Location: Graterford, Pennsylvania
Built: 1931
Firm(s): Unknown
URL: http://www.portal.state.pa.us/portal/server.pt/community/department_of_corrections/4604
Academic Book(s): Joshua Dubler, Down in the Chapel: Religious Life in an American Prison. Macmillan, 2013

Joshua Dubler describes the “airy ecumenical sanctuary” in the Graterford, Pennsylvania maximum-security facility thus: 

… From pacing it out, I would guess it to be 110 feet long and 70 feet wide, a space filled with twenty-two rows of weathered wooden pews, conventionally cut with aisles down the center and at the margins. The brick walls are regularly broken by wooden panels, which run floor to ceiling and encase a terraced array of Plexiglas boxes colored in pastels of pink, lavender, and lemon. Roughly thirty-five feet up, a lowered ceiling implies a function as much acoustic as aesthetic. …. Centered at the front of the dais, a raised square is flanked with a haphazard array of amplifiers, and potted plants. In the wood veneer cradling the altar from behind, a knowing eye can detect how a rotary stage used to accommodate a week’s succession of sacraments – although, for security reasons, it’s been a decade since it last turned. (10-11).

“Airy” this chapel may be, but it is also clearly well-worn, showing signs of its age and past uses, and its ongoing utility born of federal and state mandates to provide space for observant prisoners to practice religion. Given the multiplicity of identities of American inmates, the chapel itself brings into “fecund coexistence” America’s “many ways of religious life.” Dubler’s book, an ethnographic portrait of one week in the life of this chapel and the ongoing conversations among prisoners, chaplains, guards, and volunteers, is a closely hewn study of the kinds of religious practice that take place therein.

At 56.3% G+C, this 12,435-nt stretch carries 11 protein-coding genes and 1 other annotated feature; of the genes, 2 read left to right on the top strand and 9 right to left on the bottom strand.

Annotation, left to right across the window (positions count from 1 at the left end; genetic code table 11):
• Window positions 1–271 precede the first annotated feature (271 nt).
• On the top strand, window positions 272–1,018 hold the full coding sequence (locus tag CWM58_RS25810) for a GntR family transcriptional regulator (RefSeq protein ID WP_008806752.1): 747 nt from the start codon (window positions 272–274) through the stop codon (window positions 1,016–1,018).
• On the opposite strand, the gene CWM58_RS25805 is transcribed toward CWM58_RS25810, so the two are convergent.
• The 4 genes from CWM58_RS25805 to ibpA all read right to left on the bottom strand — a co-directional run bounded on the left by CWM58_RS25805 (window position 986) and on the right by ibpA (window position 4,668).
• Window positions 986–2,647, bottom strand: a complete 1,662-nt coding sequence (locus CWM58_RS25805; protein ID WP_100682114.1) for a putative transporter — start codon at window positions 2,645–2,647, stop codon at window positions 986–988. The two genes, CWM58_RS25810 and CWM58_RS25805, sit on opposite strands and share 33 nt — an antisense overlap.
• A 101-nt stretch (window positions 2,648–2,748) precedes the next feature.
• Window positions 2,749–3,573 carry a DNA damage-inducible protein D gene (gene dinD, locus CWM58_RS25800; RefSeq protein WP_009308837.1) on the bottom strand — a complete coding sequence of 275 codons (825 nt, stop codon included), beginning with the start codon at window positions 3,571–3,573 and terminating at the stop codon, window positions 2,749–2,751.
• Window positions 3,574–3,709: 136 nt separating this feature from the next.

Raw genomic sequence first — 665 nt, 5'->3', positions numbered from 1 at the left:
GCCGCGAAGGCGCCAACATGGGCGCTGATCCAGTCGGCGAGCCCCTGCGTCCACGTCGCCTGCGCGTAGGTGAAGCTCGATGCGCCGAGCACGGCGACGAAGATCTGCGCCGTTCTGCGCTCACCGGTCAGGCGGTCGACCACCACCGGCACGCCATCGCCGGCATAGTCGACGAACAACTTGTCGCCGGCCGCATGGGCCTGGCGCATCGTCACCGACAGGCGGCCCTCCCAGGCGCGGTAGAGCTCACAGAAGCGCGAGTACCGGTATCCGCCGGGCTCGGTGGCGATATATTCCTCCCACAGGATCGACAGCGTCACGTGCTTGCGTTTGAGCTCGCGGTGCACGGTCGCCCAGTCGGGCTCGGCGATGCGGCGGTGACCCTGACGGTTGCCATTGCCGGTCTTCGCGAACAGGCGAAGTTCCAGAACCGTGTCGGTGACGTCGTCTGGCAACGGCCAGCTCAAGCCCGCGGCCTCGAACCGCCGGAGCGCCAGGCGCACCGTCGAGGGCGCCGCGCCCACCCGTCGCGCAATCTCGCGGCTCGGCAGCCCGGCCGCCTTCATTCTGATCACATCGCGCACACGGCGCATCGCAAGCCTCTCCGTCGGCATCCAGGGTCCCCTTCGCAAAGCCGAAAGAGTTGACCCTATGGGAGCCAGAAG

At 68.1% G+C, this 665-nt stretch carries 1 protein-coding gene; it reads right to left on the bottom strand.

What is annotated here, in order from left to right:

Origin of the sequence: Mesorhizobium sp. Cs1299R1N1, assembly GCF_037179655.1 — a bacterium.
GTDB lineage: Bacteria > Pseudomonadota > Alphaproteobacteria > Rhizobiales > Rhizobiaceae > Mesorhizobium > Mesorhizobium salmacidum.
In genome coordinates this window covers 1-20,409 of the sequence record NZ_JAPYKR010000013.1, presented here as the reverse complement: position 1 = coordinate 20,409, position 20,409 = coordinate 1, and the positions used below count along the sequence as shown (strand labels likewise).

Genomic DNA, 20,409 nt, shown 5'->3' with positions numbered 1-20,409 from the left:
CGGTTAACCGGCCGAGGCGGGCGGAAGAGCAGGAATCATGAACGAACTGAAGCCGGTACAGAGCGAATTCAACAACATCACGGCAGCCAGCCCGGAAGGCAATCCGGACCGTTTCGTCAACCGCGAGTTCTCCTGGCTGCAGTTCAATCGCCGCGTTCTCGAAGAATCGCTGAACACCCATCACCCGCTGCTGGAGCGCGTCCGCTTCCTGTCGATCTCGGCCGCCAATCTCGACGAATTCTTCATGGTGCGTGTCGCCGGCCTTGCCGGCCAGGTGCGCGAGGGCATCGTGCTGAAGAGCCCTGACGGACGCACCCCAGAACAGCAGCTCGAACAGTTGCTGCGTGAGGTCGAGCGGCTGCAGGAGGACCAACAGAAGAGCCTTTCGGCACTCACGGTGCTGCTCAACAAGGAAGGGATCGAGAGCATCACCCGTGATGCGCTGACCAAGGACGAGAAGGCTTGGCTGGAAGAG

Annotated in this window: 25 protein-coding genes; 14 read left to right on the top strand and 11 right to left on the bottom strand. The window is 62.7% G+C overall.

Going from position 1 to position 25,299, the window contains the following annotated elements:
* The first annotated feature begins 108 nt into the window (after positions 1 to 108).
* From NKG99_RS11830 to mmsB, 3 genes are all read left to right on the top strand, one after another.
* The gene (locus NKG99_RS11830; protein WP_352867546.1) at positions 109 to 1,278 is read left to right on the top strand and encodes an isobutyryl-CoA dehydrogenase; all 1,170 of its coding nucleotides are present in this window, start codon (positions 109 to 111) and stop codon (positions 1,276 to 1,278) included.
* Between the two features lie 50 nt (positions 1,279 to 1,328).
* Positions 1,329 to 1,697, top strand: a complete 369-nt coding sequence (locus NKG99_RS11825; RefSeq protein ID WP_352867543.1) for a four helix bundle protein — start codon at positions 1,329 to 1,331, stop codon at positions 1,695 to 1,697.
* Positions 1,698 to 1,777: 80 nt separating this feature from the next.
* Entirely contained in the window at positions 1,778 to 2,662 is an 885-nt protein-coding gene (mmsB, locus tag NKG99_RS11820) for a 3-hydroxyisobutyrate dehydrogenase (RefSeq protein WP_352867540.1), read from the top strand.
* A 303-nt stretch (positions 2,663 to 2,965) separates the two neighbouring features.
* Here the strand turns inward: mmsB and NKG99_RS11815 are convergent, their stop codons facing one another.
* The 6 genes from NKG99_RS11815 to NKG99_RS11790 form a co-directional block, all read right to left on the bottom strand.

Graterford’s chapel was built by prisoner labor, probably in the 1960’s but well after the construction of the original building. As the unused “rotary stage” and the altar design suggests, it was designed to serve a prison population that was diverse in its Christianities; today, many in Graterford’s population identify as Muslim. In the 1970’s, as Dubler notes, the chapel’s annexes housed two mosques. Both were disbanded in a violent raid in 1993, which radically altered the feel and texture of religious practice at Graterford for decades to come. (Dubler’s story also offers a bleak corrective to naively progressive visions that American religious pluralism is ever-expanding.)

Dubler’s chronicle details precisely how the circumstances of prison life alter the experience of time (infinite for those who are “lifers,” yet at the same time regulated minute to minute) and space (restricted and managed by gates that open and close at particular times) and thereby the experience of prayer. Within this larger prison system, the chaplains and others must make time and space for numerous religious groups – prisoners who wish to pray, to take classes, to worship. The exigencies of a national project of mass incarceration, the context of confinement, and the proximity of unchosen neighbors that Dubler presents in this book complicate any neat portrait of multi-faith practice as a choice.